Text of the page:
How to stay warm, dry, and injury-free during cold-weather exercise.
Winter is a great time to enjoy outdoor activities like skiing, snowshoeing, or hiking, but it also comes with challenges and risks for your health and safety. Cold weather, icy surfaces and reduced visibility can increase the chances of injuries, frostbite, or hypothermia.
Dr. Andrew Gomez with Providence Sports Medicine shares some tips on how to prepare for and prevent common winter hazards so you can have fun and stay fit without compromising your well-being.
Tip 1: Dress in layers to protect your body.
One of the most important things to do before heading outside is to dress appropriately for the weather. Wear clothing that keeps you warm, dry, and comfortable allowing you to adjust to changing conditions.
The best way to do this is to dress in layers. Layers trap air between them, which acts as insulation and helps regulate your body temperature. You should have three types of layers:
- A base layer wicks moisture away from your skin, such as wool, silk, or synthetic fabrics.
- A middle layer provides warmth, such as fleece, down, or wool. Depending on how cold it is, you may need one or more mid layers. You can add or remove this layer depending on how cold or hot you feel.
- An outer layer protects you from wind, rain, and snow, such as a waterproof and breathable jacket and pants. Look for features like zippers, vents, or hoods that let you adjust the airflow and ventilation. Consider carrying a backpack or fanny pack to store your extra layers. You may also want to wear a hat, gloves, scarf, and boots to cover your extremities and prevent heat loss.
Protect your hands, feet, ears, and nose from frostbite, a condition where the skin and underlying tissues freeze and become damaged. Frostbite can cause numbness, pain, blisters, and even permanent tissue loss.
To prevent frostbite, wear gloves or mittens, warm socks and boots, a hat or headband, and a scarf or mask covering your face. Check your skin regularly for signs of frostbite, such as white, gray, or blue patches, and seek medical attention if you notice any symptoms.
Tip 2: Protect your joints.
Another common injury that can occur in winter is knee and joint pain, resulting from slipping, falling, or overusing your muscles and ligaments. To prevent knee and joint pain, wear shoes or boots with good traction and support and avoid walking or running on uneven or slippery surfaces.
Be sure to warm up properly before your activity and stretch your muscles and joints afterwards. If you feel any pain or discomfort in your knees or joints, stop your activity and apply ice or heat to the affected area.
Tip 3: Stay hydrated and energized.
During cold weather exercise, you may not feel thirsty or hungry, but you still need to replenish your fluids and calories. Dehydration and low blood sugar can impair your performance, judgment, and coordination. It can also increase your risk of hypothermia, a condition where your body temperature drops below normal and affects your vital organs.
To prevent hypothermia, drink water or sports drinks before, during, and after your activity, and avoid alcohol and caffeine, which can dehydrate you and make you lose heat faster. To keep your energy level up and maintain your body heat, eat snacks that are high in carbohydrates and protein, such as nuts, dried fruits, granola bars, or cheese.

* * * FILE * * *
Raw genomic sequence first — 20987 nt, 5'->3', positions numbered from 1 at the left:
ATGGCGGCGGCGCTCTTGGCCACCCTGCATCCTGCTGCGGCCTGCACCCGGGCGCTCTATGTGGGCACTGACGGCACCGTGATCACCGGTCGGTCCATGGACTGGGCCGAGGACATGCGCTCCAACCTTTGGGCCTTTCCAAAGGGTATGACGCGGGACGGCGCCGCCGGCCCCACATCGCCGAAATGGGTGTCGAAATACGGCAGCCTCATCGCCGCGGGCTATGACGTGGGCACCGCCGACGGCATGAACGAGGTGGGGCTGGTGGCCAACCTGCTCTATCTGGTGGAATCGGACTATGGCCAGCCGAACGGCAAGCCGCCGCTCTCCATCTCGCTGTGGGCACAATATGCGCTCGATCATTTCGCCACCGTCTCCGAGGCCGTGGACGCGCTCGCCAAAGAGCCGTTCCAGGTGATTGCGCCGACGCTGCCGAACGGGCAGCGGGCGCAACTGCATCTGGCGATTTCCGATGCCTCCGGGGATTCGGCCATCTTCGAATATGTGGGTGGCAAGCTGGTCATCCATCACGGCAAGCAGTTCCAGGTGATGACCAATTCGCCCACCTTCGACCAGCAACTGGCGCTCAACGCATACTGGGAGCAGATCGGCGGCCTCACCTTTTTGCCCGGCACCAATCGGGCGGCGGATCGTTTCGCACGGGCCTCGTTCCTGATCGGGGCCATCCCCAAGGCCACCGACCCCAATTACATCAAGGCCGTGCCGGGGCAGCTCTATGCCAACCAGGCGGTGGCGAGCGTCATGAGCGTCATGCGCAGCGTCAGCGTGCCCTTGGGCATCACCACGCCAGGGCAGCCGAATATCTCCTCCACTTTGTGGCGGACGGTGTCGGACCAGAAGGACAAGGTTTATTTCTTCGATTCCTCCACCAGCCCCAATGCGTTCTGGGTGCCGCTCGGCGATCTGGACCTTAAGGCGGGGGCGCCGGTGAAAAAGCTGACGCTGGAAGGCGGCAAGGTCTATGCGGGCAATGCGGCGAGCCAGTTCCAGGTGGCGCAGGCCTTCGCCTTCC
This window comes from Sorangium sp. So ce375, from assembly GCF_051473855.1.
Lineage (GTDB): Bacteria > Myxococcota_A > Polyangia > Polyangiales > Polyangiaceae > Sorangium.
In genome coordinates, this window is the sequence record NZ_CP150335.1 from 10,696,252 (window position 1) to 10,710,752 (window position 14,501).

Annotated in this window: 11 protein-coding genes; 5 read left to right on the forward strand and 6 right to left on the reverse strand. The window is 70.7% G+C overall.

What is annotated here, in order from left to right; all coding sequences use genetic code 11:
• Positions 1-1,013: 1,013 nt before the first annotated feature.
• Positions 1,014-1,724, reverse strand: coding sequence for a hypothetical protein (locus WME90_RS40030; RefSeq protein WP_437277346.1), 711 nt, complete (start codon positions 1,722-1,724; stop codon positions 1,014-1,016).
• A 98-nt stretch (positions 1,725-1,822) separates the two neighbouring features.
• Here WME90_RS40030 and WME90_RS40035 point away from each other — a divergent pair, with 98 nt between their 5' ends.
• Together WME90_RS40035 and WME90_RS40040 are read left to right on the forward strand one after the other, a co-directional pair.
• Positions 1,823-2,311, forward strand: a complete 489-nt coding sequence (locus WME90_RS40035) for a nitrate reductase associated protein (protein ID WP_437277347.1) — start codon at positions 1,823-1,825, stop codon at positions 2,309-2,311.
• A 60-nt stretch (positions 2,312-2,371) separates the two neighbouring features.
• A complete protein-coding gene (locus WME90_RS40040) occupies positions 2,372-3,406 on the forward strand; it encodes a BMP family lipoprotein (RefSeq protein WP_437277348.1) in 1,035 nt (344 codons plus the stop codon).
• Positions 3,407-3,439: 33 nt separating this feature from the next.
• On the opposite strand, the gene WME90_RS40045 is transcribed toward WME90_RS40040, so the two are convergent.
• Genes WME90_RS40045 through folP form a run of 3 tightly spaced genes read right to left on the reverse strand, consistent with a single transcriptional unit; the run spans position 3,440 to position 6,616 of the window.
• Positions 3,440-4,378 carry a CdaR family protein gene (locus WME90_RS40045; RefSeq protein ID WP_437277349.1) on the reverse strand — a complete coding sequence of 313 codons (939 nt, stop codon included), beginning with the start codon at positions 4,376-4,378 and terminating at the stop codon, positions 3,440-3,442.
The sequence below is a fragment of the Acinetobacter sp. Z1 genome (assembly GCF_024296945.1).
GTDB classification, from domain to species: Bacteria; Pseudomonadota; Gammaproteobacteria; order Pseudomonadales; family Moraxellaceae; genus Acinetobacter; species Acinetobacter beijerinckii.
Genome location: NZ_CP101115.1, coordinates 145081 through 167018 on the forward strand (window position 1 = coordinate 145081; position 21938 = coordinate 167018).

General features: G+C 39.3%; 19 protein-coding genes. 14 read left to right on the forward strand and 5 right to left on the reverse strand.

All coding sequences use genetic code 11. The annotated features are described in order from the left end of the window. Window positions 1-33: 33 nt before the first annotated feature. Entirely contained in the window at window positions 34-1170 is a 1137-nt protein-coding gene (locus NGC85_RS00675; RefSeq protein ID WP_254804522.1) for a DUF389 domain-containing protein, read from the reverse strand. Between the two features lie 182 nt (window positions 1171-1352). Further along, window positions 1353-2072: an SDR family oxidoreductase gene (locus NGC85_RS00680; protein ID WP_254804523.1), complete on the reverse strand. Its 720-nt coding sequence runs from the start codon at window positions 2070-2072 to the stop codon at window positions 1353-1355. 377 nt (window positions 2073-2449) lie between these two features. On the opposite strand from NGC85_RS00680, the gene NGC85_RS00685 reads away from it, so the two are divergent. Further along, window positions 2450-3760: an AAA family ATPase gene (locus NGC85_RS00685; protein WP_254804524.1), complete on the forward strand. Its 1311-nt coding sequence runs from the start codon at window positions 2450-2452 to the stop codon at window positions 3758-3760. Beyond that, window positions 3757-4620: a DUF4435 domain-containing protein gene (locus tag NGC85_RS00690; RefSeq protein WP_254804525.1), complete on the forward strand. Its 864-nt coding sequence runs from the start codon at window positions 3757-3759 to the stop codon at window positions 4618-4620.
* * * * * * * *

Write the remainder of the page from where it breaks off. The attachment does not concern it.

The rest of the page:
Tip 4: Consult a physician first.
Despite the benefits of exercise, it’s important to be safe and consider risks. Talk with your doctor about your personal risk factors prior to initiating an exercise routine. If you have a history of prior surgeries, asthma or other pulmonary disease, cardiovascular disease, and/or other musculoskeletal issues, ask your doctor about safely engaging in an exercise program.
Moving from couch potato to winter weekend warrior?
Anyone starting a new workout regimen would first benefit from a thorough evaluation by their doctor. Once risks are assessed and you are cleared for physical activity, slowly increase physical activity to avoid injury or aggravate existing conditions. Try 20 minutes one week and 25 minutes the next week. Being too enthusiastic and progressing too quickly may result in setbacks, injury or feeling overwhelmed.
Also, increase activity and reduce the amount of time sitting still in general. Couch time coupled with screen time (or sitting in general) is even more hazardous. Excessive screen time is associated with poor sleep, high blood pressure, poor cholesterol, obesity, and decreased stress regulation.
Get active outside.
Outdoor exercise in winter can be enjoyable and beneficial for your physical and mental health, but it also requires some extra preparation and caution. By following these tips, you can reduce the risk of injuries and illnesses, and make the most of your winter workouts. Remember to consult your doctor before starting any new exercise program and listen to your body and the weather conditions. Stay safe and have fun!
Learn more and find a doctor.
If you or someone you know needs physiatry or sports medicine rehabilitation services, Providence Swedish is ready to help.
Providence Virtual Care connects you face-to-face with a nurse practitioner who can review your symptoms, provide instruction, and follow up as needed. If you need to find a physician or advance practice clinician, use our Find a Doctor directory.
This information is not intended as a substitute for professional medical care. Always follow your health care professional’s instructions.